anyway, back to renée. in chapter two she talks about her education and her voice at the time:

at that point my voice was a minefield of problems: i couldn’t sing softly, i was physically tense, and i had no high notes. everyone knows that a soprano with no high notes isn’t going to go very far in the world.

the second and third points she makes really apply to me. tension seems to be the root of all my problems. i can’t chill. i don’t know how to relax. i haven’t figured it out yet; i’d really appreciate if it would just click but i don’t see that happening. the tension makes my jaw hurt. it makes my voice hoarse. and it really holds me back. not having high notes – that was a wall that had to be brought down. i ran from high notes, because they scared the living daylights out of me!!! thankfully i’m starting to get them now but they are still a bitch to sing. and, while i’m not a soprano, they’re still pretty darn useful.

and then i hit this part of the book:

no voice is discovered on a desert island without having been corrupted by the desire to imitate a passing seagull, and mine was no exception. i’d been performing so much and mimicking the mature sounds of my parents and other adults for such a long time that i had developed some bad habits along the way.

ding ding ding! hit the nail on the head. geez, it’s like this woman knows me or something. it’s really true that we learn about ourselves through observing others. renée fleming is the last person i thought i’d find that with, but life had a way of proving us wrong, doesn’t it? i have a feeling reading this book is going to open some doors, tear down some walls, and turn on a few lights for me. i’m going to go sing now, and then i’m going to continue to find myself through renée. *hugs*

amanda palmer performs the popular hits of radiohead on her magical ukulele

here it is. the review. try not to be too excited.

first off, i feel a little unqualified to be doing a review on this album, only because i haven’t actually heard the original songs by radiohead that are being covered by amanda palmer (with her magical ukulele). this is very sad indeed, and will be rectified soon. but in the meantime…

i’ll dive right in with track one.

1. fake plastic trees

so i bought the album online (you can get it here) and put it on my iphone (the ONLY album i have on my iphone – i haven’t even synced the album with my ipod yet) so i could listen to it when i felt ready, and that moment came when i drove to costco on my lunch break to get gas (it’s 15 cents cheaper!). i started this song up and within five seconds i knew i was going to adore this album. i have to admit, i was skeptical. i’ve never considered myself an admirer of the ukulele, or anything hawaiian in general, but there’s something rather charming about it on this album, and in a strange way, it’s so amanda palmer, and so not amanda palmer. maybe that’s why i like it. this song really establishes the mood for almost all of the CD (“creep” pretty much being the exception – you’ll hear my thoughts on that in a bit), and it’s a mood that i’m not used to from amanda, or at least i didn’t think i was used to, but then i think of songs like “the perfect fit” and realize how silly it is to say that. anyway, the song is brilliant. it’s cute. it’s soothing. great start to the album.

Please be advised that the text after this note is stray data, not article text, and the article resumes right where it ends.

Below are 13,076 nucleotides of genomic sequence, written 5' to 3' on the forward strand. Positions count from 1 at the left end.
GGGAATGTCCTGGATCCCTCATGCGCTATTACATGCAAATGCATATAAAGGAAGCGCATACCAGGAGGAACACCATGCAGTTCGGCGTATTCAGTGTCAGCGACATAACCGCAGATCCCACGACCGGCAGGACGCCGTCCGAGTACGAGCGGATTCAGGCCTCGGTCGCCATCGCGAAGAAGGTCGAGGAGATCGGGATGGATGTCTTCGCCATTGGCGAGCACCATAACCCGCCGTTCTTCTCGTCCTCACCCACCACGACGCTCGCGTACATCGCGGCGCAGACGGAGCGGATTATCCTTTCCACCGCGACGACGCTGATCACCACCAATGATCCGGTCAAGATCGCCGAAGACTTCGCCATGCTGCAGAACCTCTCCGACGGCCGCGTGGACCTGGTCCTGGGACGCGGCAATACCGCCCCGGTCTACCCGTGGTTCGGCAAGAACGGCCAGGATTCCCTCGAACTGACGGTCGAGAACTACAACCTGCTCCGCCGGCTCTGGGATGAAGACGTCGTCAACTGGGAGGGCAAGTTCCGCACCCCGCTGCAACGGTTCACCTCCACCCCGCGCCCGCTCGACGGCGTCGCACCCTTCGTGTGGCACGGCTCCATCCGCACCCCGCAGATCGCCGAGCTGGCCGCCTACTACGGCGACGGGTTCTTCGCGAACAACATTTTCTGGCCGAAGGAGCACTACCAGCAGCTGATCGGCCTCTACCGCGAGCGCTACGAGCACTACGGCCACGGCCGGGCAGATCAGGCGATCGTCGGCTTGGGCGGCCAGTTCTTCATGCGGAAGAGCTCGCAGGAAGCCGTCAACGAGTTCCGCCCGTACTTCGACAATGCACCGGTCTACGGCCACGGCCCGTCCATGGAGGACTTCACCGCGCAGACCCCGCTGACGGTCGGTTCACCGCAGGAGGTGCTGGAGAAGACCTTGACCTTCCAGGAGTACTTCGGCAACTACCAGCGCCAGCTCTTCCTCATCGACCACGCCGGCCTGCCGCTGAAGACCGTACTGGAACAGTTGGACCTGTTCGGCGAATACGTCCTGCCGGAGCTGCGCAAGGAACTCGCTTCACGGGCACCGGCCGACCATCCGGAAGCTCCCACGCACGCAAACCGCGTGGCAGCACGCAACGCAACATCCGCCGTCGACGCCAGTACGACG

2. high and dry

i’m wondering how much amanda connects to these songs. i’m getting this vibe that it’s a very introspective album, even though she’s singing someone else’s songs (but that makes total sense, because i learn a great deal about myself singing other people’s songs). i sense that she’s meditating on something. of course, that could be total bs, but i want to believe that we’re getting yet another side of amanda on this album. it’s a quality reflected in her voice, and it’s really sticking out to me on this song (which is a fab song, by the way).

amanda also mentioned in her blog that if you tweet about the album, you can get a free download of a special piano version of this song (don’t worry, if you aren’t twitter savvy you have the option of posting to facebook instead). check it out here.

i’m just opening the special track now (i downloaded it less than an hour ago), so here on my on-the-spot thoughts! the quality of the recording (audio quality only, folks) is not so wonderful, but it’s live. 🙂 i’m inclined to like this over the album version because she did it on piano (and amanda is the piano goddess – she draws the craziest things out of a piano) and it has this intimate room ambiance that’s gut-wrenching. i was spewing all that emotional stuff a couple of paragraphs ago – that’s amplified in this special track (so go get it!).